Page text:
What Small’s work shows us, above all else, is that Internet use does alter the functioning of our brains, changing how we think and even who we are. We are googling our way, compulsively, to a new mind.

5 thoughts on “Googling and intelligence

  1. Seth Finkelstein

    Sorry Nick, I often agree with your observations, but I think this stuff is classic junk science, putting a pseudo-scientific gloss on what is at heart nothing more than a polemic about anxiety over new technology.

    Does that mean that Pac-man makes us smarter?

    But playing Pac-man DOES make us smarter – in the sense of cognitive activity. Compared to back-breaking labor of working on a farm 16 hours a day, or being an assembly-line cog, absolutely.

    Look, I know the fogeyism is that recreations young people like are BAD, and recreations that middle-aged or old men like are GOOD – but science proves neither one.

    “Internet use does alter the functioning of our brains, changing how we think and even who we are …”

    That’s utter nonsense in any but the most trivial sense. It’s a fear-mongering reactionary play to the audience, an OH-MY-GOD alarmism.

    [tedious elaboration – at that level, everything we do has roughly the same sort of “change”, that’s what I mean by “trivial”.]

  2. alan

    As much as one might make assumptions from the summery, or even the full report once released, there can be no question that the pivotal element is the age of those who are using contemporary technologies.

    There can be no question that very young users of such technologies are going to be changed much more radically than those who have already reached maturity. Changed both physiology and as social beings that have been, to some degree, immobilized whilst growing through the early milestones of their mental and physical development.

    One only needs to ponder the exhaustive research done relating TV viewing and early childhood development.

    The question might be, is this only about intelligence or more importantly social capacity and cultural healthiness?

    Are “we are googling our way, compulsively, to a new mind” and a cultural reality that makes any such intelligence hardly worth it?

    Greetings Seth; “everything we do has roughly the same sort of “change;” only if participation is “balanced” between both technological involvement and other activities that bring some balance, like a walk through the forest!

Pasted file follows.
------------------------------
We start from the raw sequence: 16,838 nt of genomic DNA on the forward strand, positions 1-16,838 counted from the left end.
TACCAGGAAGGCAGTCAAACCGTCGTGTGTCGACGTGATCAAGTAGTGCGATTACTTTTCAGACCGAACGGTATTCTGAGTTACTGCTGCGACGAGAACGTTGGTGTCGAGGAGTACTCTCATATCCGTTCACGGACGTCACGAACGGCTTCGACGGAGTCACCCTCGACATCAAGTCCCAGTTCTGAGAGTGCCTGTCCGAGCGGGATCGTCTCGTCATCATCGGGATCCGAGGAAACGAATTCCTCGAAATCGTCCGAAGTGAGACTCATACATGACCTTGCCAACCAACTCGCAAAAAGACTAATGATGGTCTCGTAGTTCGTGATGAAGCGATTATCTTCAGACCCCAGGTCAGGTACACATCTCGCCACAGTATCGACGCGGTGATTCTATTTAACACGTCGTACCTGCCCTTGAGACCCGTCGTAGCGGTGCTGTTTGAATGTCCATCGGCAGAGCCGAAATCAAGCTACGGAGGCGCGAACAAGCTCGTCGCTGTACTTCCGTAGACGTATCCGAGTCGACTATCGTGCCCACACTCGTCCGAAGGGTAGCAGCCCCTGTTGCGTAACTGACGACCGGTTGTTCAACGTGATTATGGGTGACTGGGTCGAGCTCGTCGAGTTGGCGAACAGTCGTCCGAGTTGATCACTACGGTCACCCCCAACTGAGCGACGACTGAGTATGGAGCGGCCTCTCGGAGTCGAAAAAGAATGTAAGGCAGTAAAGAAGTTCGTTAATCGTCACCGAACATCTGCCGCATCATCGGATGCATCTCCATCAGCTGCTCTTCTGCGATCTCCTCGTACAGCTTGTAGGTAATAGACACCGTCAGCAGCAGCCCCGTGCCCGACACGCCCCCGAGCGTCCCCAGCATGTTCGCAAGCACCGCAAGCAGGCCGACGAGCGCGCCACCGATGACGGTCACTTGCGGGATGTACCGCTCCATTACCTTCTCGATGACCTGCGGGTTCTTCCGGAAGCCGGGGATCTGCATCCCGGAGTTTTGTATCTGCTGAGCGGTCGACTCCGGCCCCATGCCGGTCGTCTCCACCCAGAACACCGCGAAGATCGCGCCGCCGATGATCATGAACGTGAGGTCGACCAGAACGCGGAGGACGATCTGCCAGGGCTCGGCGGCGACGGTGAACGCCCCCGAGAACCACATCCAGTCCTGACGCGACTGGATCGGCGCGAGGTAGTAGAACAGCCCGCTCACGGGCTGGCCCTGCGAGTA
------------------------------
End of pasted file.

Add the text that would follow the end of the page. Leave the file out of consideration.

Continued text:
3. Seth Finkelstein

    Alan, in terms of save-the-children, I can think of many factors that I suspect have much more impact regarding “Changed both physiology and as social beings that have been, to some degree, …”

    Prenatal nutrition, breastfeeding, type of day/home care, whether the child is subjected to being hit, and so on.

    For that matter, from an evolutionary standpoint, humans probably aren’t designed live in nuclear family units – the Western industrial lifestyle has a lot to recommend it, but it sure doesn’t match how people have lived for the entire existence of homo sapiens as a species.

    (my favorite speculation along these lines is that we’ve gotten too hygenic – that some dirt and germs are necessary for the development of properly functioning immune system).

    But e.g. “appear to be suppressing frontal-lobe executive skills” – that’s just a high-class version of tabloid quality “HOW TECH IS HARMING YOUR KIDS!”

  4. Lee

    You and the researchers you refer to seem to assume that those kids who interact with electronic media for an average of eight hours a day would have otherwise spent their time reading. This is a dubious assumption. A child born circa 1975 would very likely have spent enormous amounts of time passively watching television, an arguably less challenging pursuit than writing a blog post or reading an article on a Web site.

  5. Linuxguru1968

    In the past one hundred years no researcher has found any way to increase the subjectively measured quantity we call IQ. Up to a certain point, Googling does not incease brain activity beyond a set point. The study assumes that brain activity is synonmous or indicative of intelligence. The stubbling block when you talk about IQ is that it’s the EFFECTIVE intelligence that counts – its what you actually do with it that counts NOT some static number on a test report. How many earth shattering inventions were made by members of Mensa. None;most of the import inventions were made by people with moderate intelligence but motivated by novel demands in their enviroment. Good WillHunting can Google all he wants; until he rocks the world with something like TV, computers, telephones or cars – hes just a neurological faker.

Comments are closed.